Feels Unsafe Around Other Dogs
Roots is a delightful and friendly three year old Collie/Husky cross – with stunning pale eyes outlined in black. She had to be removed from her mother at six weeks old and they have worked very hard with her. She was the star of her puppy obedience classes.
Increasingly reactive to other dogs
However, as time has gone by and despite their efforts, she has developed more and more reactivity to other dogs, This is any dog in fact that shows any reaction to her whatsoever, friendly or otherwise, particularly if she is on lead.
She’s okay with dogs that totally ignore her and with some dogs when she is off lead. Otherwise her hackles rise, she lunges and if she could she would attack. The lady has been bitten on the leg for being in the way. Roots feels unsafe.
Changing how Roots feels about walks
The whole walk scenario needs to be changed. In order to give better control she now wears a ‘Gentle Leader’. As soon as she sees it come out, she backs away.
The lead that is attached is a retractable lead which by its very nature is always tight. So, Roots walks down the road, held tight beside them on this contraption and one can imagine how it must be for her when they see another dog.
No wonder, trapped, she feels unsafe. The lead will tighten. It will be uncomfortable on her face – especially if she lunges and is dragged past.
This is a clear case of the presence of another dog being associated with all the wrong things. Owner tension, discomfort, and from the young man an angry reaction when she acts in what is to her, self-defence – going for the other dog before it gets her. She simply feels unsafe.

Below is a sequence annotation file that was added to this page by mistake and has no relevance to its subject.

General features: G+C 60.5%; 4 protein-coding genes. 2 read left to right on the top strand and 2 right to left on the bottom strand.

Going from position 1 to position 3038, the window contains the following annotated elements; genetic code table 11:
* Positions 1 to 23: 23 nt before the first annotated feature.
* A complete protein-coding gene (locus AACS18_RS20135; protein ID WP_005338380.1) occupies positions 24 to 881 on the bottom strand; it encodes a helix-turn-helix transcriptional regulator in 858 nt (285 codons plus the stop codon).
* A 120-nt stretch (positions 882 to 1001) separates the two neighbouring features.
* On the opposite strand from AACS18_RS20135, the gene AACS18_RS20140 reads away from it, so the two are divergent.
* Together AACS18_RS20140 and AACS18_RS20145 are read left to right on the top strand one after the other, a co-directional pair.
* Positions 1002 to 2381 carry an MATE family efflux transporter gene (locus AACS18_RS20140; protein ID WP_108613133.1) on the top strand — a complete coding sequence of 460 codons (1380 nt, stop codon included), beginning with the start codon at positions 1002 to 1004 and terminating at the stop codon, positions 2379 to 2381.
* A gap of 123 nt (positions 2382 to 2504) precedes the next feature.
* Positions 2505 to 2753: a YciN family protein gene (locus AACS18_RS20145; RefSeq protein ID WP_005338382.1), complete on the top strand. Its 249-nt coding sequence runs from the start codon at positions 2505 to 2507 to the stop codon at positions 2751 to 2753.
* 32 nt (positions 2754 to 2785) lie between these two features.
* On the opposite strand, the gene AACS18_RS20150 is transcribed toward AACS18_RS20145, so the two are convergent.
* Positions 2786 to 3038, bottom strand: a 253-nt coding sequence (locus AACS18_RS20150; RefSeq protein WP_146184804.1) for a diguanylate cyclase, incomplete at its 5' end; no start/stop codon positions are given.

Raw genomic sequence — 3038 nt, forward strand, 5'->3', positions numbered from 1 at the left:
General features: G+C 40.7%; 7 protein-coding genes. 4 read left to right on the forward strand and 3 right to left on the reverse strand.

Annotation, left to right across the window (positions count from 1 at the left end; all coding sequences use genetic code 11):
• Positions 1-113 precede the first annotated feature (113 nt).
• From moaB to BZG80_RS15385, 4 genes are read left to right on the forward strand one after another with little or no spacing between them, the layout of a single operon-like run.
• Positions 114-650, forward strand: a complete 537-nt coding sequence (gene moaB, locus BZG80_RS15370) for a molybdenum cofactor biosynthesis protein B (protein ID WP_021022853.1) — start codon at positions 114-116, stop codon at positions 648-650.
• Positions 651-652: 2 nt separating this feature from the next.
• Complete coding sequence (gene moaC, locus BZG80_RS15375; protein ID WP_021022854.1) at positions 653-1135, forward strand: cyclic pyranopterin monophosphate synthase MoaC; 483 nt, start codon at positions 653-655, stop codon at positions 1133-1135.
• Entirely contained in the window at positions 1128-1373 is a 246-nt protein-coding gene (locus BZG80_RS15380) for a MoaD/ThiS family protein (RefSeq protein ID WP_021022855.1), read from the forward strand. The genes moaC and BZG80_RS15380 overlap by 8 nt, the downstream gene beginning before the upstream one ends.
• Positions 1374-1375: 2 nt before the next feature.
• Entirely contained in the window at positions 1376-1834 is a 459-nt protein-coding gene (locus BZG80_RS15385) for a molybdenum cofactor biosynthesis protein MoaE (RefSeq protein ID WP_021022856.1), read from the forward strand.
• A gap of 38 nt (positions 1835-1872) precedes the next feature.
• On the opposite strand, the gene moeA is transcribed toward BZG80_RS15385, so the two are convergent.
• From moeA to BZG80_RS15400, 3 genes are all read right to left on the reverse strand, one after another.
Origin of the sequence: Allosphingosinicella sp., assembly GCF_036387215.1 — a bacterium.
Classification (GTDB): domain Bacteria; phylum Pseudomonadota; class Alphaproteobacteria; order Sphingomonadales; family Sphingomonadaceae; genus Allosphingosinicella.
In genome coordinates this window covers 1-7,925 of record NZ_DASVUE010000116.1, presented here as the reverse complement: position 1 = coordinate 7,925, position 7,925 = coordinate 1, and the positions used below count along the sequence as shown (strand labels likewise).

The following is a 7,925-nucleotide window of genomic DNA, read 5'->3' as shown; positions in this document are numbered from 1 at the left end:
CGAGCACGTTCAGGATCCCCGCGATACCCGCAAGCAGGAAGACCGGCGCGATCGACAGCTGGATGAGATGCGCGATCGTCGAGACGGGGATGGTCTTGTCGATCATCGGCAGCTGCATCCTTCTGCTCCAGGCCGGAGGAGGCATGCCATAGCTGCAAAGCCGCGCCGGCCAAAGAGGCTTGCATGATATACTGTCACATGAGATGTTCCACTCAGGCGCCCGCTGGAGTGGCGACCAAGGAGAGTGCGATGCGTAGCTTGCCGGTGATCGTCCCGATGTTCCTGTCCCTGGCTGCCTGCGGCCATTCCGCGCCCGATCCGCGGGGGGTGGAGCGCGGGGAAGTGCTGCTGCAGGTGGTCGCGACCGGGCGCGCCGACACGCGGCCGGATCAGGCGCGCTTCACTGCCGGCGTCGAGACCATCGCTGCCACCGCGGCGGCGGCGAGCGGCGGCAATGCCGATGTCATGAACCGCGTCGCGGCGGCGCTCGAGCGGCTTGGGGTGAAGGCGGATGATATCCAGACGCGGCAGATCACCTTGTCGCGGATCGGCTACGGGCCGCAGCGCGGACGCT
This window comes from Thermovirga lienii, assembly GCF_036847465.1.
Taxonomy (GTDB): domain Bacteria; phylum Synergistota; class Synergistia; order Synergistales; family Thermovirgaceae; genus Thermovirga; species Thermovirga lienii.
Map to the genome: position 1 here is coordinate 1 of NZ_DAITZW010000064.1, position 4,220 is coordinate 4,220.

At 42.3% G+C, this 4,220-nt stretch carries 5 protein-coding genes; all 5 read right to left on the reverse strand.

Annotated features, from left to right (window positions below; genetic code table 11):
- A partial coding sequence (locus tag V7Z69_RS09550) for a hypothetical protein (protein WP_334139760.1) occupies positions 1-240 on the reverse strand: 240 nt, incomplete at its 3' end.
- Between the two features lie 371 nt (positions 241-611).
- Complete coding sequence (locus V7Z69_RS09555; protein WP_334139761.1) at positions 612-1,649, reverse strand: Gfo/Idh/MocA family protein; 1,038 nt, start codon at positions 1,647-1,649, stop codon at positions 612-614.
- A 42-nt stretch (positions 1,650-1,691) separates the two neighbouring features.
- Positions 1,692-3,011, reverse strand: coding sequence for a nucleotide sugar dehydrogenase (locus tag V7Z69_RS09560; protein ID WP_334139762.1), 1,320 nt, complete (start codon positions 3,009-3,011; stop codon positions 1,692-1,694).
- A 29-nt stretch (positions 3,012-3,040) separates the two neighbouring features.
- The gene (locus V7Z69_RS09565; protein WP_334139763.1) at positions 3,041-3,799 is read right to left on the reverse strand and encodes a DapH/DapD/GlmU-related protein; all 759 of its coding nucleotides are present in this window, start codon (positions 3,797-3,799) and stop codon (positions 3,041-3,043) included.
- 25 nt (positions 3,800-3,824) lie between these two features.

Because Roots is okay with some dogs, this situation isn’t as bad as it may seem. Some days she will already be more wound up than others and therefore more reactive.
From the moment she leaves the house she’s on ‘cat-watch’ – cats really hype her up. This needs to be tackled. She needs to be stirred up less at home so she is in a calmer state of mind in general; she needs to be comfortable in the equipment used and her walker needs to be relaxed and in control. Roots needs to associate other dogs with nice stuff and not with discomfort, panic or anger.
I sometimes wonder why that head halter is called a ‘Gentle Leader’. As people mainly use them to physically pevent dogs from pulling there isn’t much ‘Gentle’ about it – and ‘Leader’? Jerking the lead on a head collar is hardly leading, is it.